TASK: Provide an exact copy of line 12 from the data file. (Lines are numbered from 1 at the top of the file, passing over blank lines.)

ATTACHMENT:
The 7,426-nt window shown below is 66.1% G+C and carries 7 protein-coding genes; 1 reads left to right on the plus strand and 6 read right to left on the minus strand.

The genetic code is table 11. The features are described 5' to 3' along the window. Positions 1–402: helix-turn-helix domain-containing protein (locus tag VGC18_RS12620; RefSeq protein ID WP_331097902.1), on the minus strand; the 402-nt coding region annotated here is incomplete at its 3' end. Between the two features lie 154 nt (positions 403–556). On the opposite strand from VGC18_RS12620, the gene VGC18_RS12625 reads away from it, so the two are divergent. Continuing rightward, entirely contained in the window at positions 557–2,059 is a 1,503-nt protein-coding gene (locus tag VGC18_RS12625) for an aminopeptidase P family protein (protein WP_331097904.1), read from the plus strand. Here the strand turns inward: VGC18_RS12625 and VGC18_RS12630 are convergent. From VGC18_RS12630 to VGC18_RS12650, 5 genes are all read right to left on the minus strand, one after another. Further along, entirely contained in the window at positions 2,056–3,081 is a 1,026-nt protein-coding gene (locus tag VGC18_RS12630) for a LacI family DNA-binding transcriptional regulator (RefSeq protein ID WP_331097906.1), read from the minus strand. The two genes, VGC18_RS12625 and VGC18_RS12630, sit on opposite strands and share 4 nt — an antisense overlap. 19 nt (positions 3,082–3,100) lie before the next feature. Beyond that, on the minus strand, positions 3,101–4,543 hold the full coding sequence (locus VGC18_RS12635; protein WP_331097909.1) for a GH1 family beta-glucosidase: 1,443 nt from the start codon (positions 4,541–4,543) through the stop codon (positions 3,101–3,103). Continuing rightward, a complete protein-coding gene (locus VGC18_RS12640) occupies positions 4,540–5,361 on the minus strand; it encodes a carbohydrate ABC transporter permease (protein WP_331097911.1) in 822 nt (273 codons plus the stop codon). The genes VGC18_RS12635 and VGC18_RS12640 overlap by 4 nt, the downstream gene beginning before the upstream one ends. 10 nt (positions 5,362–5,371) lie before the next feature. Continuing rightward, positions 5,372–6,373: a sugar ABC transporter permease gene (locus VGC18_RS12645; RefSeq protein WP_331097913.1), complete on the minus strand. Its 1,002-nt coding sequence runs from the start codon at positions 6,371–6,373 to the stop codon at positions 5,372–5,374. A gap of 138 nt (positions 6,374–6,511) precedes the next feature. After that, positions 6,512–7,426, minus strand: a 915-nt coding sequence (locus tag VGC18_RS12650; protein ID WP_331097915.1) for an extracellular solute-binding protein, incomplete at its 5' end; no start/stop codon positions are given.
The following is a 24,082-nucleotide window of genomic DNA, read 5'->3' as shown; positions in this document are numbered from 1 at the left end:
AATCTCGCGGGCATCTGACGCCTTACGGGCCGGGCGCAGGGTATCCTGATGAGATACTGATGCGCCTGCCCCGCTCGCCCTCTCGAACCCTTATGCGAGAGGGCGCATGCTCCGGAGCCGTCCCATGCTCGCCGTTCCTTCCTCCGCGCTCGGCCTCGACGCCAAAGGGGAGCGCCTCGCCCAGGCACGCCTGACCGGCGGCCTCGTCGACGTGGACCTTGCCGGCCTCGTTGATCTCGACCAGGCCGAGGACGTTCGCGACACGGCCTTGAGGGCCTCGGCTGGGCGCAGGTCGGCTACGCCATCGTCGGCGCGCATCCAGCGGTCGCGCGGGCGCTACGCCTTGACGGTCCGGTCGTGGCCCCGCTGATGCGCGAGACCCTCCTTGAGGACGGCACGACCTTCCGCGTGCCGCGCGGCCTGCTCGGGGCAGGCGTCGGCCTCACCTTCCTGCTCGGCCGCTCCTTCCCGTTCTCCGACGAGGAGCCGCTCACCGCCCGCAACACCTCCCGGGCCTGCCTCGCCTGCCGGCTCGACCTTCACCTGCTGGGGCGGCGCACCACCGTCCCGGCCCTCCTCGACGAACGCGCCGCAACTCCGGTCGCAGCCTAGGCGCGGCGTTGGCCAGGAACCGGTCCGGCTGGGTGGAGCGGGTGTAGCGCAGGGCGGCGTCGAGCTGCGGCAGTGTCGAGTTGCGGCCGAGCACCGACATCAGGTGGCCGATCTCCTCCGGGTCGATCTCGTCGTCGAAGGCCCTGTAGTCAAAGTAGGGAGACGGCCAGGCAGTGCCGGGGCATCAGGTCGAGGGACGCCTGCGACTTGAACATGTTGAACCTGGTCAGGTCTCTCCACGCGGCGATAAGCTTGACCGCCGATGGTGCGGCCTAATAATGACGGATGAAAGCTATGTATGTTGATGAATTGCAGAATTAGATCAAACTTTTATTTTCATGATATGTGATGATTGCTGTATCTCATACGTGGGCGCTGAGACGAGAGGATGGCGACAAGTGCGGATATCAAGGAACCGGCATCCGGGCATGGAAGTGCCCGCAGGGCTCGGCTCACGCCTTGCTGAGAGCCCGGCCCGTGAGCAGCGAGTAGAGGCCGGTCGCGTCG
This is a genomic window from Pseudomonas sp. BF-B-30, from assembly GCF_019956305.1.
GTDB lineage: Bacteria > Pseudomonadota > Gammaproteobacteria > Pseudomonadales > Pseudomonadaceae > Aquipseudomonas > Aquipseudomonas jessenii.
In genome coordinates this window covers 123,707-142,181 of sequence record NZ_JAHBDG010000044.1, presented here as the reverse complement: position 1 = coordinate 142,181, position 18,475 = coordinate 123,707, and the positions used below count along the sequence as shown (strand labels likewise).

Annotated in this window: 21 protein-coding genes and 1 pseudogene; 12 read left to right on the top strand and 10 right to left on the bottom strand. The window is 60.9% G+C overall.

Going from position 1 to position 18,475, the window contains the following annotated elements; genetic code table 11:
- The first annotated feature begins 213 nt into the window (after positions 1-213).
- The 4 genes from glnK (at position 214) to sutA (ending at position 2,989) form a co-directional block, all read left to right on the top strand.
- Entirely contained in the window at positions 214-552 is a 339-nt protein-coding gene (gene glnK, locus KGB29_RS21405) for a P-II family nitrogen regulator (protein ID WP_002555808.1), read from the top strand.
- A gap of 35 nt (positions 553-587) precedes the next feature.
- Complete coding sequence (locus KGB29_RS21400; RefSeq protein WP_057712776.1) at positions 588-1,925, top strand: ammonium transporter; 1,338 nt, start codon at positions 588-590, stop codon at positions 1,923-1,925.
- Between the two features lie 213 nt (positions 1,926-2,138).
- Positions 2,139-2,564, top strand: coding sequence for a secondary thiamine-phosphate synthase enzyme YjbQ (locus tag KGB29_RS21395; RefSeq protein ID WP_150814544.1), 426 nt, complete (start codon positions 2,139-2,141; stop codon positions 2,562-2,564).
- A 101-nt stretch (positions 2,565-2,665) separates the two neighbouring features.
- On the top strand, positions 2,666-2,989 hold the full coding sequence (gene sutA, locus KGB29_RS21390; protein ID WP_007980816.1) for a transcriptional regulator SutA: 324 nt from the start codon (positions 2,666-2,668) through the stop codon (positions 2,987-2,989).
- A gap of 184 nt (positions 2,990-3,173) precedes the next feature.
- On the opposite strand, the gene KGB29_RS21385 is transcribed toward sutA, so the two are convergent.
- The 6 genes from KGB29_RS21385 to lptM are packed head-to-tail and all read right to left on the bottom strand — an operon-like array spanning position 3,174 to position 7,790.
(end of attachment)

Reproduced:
- Entirely contained in the window at positions 214-552 is a 339-nt protein-coding gene (gene glnK, locus KGB29_RS21405) for a P-II family nitrogen regulator (protein ID WP_002555808.1), read from the top strand.